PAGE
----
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CHEST TUBES A.Defintion 1. Use of tubes and suctionto return negative pressure to the intrapleural space. 2.

To drain air from the intrapleural space, the chest tube is placed in thesecond or third interscostal space. To drain fluid, the catheter would be placed at the catheter would be placed at a lower site, usually the eight or ninth intercostals space. B. Types of drainage systems 1. One-bottle underwater system: allows air or flui to drain from the pleural cavity by gravity via a glass ro, which extends approximately 2cm below the surface of the water within the collection bottle. 2. Two-bottle drainage system: involves one bottle that acts as a collection chamber and provides t6he water seal while a second bottle can be connectedto a suction apparatus, the bubbling of the water within the second bottle indicates that the desired suction is maintained. 3. Three-bottle system: includes one bottle that serves to collect drainage, one that acts as a water- seal chamber, and one that control suction. 4. Commercially preapred plastic unit: designed for closed tube suction: combines the features of the other systems and may or may not be attached to suction ( e.g. PleurEvac) C. Nursing Care 1. Ensure that the tubing is not kinked; tape all connections to prevent separation. 2. Gently milk the tubing if specifically ordered in the direction of the drainage system to maintain patency; milking can cause pnuemothorax. 3. Maintain the drainage system below the level of the ches 4. Turn the client frequently, Mking sure that the chest tube are not compresed. 5. Report drainage on dressing immiditely because this is not a normal occurence 6. Observe for fluctuation of fluid in tube; the level will rise in inhalation and fall on exhalation; if there are no fluctuations, either the lungs is expanded fully or the chest tube is clogged. 7. Palpate the area around the chest tube insertion site for subcutaneous emphysema or crepitus, which indicates the air is leaking into the subcutaneous tissue. 8. Situate the drainage bottle or Pleur Evac to avoid breakge 9. Place two clamps at he bedside for use if the under-water-seal bottle is broken; clamp the chest tube imediately to prevent air from entering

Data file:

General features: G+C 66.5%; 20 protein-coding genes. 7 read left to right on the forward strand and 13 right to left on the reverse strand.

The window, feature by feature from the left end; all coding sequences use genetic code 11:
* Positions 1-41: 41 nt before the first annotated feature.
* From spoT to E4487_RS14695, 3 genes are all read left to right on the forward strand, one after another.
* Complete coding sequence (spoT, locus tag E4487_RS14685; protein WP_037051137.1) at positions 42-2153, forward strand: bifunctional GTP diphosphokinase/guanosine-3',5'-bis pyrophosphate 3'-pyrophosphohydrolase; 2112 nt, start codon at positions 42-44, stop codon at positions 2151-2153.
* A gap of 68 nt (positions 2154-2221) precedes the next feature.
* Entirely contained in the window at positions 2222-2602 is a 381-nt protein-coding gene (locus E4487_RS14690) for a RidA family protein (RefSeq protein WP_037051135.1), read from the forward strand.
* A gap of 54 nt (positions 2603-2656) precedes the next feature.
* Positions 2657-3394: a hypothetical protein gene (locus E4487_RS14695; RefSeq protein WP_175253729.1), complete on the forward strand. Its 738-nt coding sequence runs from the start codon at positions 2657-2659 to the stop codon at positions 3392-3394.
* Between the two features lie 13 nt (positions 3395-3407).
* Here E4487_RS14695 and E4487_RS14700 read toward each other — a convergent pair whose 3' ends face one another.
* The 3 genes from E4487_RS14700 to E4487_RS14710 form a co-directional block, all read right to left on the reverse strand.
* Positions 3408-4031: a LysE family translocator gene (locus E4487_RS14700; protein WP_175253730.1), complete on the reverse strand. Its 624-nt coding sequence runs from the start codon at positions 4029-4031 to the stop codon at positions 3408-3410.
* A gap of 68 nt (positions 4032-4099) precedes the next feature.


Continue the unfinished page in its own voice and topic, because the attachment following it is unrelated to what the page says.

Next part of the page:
intrapleural space, which would cause pneumothorax to occur or extend; clamps are used judiciously and only in emergency situation. 10.Encourage coughing and deep breathing every two hours, splinting the area is need. 11.Instruct the client or to strain ( Valsalva Manuever) as the tube is wityhdrawn by the physician; apply a gauze dressing immediately and firmly secure with tape to make an airtightdressing. 12.Evaluate clients response to procedure

Prepared by: Kalista Mignnone I. Fidel,R.N. Clinical Instructor